Drug Addiction Underlying Causes

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Drug Addiction Underlying Causes

What are some of the underlying causes of drug addiction?

When we take drugs, either for medical purposes or recreation, there is a benefit or reward that we are trying to achieve.

For example pain medication is intended to bring relief to an injured or stressed area of our body. The beginning stages of drug addiction causes us to crave more and to use more.

The unintended consequences of that is our need to take more and more of the drug to get the same result.

Drug addiction causes the pathways inside the brain to be altered. Physical changes in the nerve cells are brought on by the drug. These cells (neurons) communicate with each other releasing neurotransmitters into the gaps or synapses between the nerve cells. This makes some drugs are more addictive than others.

There are several other factors that contribute to drug addiction. We’ll go into greater detail on another page, but for now the major factors are one’s genetic makeup, personality and peer pressure. Again we’ll explain these as we go along.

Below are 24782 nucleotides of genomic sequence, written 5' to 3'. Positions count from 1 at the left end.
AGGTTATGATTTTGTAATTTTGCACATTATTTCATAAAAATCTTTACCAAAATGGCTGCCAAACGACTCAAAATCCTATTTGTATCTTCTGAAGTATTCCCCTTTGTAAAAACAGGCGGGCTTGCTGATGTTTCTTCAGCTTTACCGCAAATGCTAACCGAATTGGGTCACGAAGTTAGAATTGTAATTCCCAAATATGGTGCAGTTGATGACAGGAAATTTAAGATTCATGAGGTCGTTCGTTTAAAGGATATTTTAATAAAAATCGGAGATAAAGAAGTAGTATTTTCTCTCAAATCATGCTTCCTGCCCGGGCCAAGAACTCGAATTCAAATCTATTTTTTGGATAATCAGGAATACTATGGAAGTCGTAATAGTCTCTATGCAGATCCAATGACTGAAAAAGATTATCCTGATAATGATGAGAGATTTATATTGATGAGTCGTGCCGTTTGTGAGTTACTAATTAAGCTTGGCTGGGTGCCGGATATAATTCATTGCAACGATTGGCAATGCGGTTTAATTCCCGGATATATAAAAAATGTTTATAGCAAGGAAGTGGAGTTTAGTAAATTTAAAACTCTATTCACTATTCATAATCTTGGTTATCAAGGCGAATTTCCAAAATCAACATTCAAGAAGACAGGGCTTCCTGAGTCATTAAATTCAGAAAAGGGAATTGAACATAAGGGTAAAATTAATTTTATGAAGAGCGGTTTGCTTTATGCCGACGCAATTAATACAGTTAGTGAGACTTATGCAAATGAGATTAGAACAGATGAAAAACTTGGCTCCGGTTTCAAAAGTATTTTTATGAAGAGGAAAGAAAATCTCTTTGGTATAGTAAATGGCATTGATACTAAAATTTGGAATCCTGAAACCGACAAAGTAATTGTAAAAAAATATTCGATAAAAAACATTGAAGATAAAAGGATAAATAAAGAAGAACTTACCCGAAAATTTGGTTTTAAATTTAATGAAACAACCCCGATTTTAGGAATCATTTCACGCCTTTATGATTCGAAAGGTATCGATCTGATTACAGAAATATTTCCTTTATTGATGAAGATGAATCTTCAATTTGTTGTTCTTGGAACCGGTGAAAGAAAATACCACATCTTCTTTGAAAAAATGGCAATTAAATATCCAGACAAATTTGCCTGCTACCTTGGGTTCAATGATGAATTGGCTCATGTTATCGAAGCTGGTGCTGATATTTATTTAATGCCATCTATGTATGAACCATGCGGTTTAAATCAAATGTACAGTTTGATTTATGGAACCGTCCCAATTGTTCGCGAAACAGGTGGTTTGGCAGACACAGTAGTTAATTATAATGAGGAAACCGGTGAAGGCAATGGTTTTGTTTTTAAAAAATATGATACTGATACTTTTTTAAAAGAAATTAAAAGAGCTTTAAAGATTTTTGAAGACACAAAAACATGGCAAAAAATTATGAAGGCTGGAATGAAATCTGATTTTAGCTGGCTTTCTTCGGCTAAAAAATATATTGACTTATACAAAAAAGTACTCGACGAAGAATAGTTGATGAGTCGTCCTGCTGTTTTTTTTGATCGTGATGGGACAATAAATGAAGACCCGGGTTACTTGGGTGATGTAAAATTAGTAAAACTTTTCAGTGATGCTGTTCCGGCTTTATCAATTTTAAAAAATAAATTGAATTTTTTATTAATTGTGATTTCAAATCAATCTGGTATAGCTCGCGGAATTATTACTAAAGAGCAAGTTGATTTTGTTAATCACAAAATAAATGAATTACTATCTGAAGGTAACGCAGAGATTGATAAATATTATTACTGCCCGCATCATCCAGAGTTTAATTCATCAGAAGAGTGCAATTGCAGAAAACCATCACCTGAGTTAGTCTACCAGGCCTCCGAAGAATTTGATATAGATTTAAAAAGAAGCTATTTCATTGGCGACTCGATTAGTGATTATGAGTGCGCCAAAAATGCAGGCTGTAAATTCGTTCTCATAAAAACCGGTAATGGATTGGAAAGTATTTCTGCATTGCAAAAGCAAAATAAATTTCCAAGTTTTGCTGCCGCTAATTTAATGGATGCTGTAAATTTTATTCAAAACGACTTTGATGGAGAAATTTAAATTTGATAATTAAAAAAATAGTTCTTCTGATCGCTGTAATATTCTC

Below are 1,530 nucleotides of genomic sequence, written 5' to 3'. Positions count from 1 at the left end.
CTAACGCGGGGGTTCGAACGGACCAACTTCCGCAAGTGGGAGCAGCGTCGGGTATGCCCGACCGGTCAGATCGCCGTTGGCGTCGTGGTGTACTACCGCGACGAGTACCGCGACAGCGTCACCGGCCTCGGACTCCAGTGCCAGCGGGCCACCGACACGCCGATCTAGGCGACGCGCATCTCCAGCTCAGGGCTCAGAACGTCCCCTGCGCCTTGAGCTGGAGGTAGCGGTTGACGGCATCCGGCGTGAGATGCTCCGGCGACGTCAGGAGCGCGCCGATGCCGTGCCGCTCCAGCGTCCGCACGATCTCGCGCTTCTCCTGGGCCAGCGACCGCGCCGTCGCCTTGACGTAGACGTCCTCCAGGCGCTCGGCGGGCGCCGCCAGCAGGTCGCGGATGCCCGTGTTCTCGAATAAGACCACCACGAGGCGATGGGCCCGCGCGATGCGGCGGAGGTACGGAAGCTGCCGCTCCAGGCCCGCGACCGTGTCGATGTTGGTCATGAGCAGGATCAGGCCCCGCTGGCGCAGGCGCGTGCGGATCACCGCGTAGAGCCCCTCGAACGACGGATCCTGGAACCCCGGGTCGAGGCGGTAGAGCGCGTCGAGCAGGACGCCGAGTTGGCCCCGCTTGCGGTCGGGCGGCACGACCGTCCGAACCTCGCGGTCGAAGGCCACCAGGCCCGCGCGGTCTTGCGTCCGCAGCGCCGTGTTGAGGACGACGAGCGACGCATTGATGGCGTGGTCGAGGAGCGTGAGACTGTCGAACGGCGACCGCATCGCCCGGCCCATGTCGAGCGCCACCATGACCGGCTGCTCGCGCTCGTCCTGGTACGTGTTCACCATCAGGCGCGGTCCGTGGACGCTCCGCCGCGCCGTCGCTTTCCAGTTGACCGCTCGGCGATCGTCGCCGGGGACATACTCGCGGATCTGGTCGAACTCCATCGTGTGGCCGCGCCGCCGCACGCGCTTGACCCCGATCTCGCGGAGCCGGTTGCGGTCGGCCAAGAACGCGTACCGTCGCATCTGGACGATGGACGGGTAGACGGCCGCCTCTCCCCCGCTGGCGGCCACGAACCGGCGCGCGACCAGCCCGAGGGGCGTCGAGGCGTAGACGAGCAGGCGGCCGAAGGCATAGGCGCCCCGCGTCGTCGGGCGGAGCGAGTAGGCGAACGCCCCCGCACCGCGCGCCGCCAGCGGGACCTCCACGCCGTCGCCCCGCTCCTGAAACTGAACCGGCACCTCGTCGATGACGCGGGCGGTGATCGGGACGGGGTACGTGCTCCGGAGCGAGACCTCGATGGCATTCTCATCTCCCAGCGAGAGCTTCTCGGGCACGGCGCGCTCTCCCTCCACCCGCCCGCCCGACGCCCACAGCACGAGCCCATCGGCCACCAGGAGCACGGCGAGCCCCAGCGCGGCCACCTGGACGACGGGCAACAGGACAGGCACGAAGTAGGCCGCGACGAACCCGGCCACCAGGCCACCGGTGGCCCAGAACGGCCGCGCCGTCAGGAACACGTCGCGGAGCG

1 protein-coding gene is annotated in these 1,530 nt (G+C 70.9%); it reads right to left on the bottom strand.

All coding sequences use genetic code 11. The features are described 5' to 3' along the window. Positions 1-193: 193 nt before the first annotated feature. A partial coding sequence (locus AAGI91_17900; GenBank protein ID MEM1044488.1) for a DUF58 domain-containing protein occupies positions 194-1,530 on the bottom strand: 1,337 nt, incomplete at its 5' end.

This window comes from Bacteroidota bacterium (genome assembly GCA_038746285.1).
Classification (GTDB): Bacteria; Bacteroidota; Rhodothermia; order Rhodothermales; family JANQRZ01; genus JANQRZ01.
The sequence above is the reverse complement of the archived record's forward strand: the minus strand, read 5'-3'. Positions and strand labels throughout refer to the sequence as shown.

Drug addiction causes and is caused by many problems including:

Drug Addiction Underlying Causes

- Unhappiness

- Crime

- Divorce

- Major illness

- Even death

What Are The Risk Factors?


Drug Addiction Underlying Causes: Genetic/Inherited

We are all a product of our parents. If your parents have addiction struggles, chances are you are more susceptible to addiction. That’s why drug addiction is more common in some families than in others. If your parents smoke, chances are good you will smoke. If your parents used alcohol, you’ll probably follow and use that drug in much the same way. If your father was an alcoholic, you have a predisposition to abusing that drug.

Drug addiction causes one generation to pass it on to the next.

Drug Addiction Underlying Causes: Personality

Aside from the inherited factors, some people have a personality that is more likely to become drug dependent. 



- People are curious, so that alone can lead a person to try a drug. We experiment and see what happens.

- We are looking to relax and have pleasure.

- We all want to feel good, and we’re by nature impatient. Drugs give us an instant gratification that other things do not, so for that moment or hour of for whatever time-frame, we feel good.

- We want what we want.

- Someone diagnosed with depression, attention deficit disorder, or hyperactivity.

- Maybe there has been some stress, or anxiety in their life. Whatever the case, these are contributing factors.

Even some common personality characteristics, such as aggression, may be a factor. Children who do not have confidence, healthy self-esteem may be prone to turning to drugs to fill the void.

Drug addiction causes negative changes in personality that can lead to an even more destructive behavior.

Drug Addiction Underlying Causes: Peer Pressure/Social

We are all wired to have relationships, and sometimes those relationships cause us to give in to something we otherwise would avoid in order to maintain the relationship. Peer pressure is huge and nowhere is this greater than during our teen-aged years. Kids want to be cool.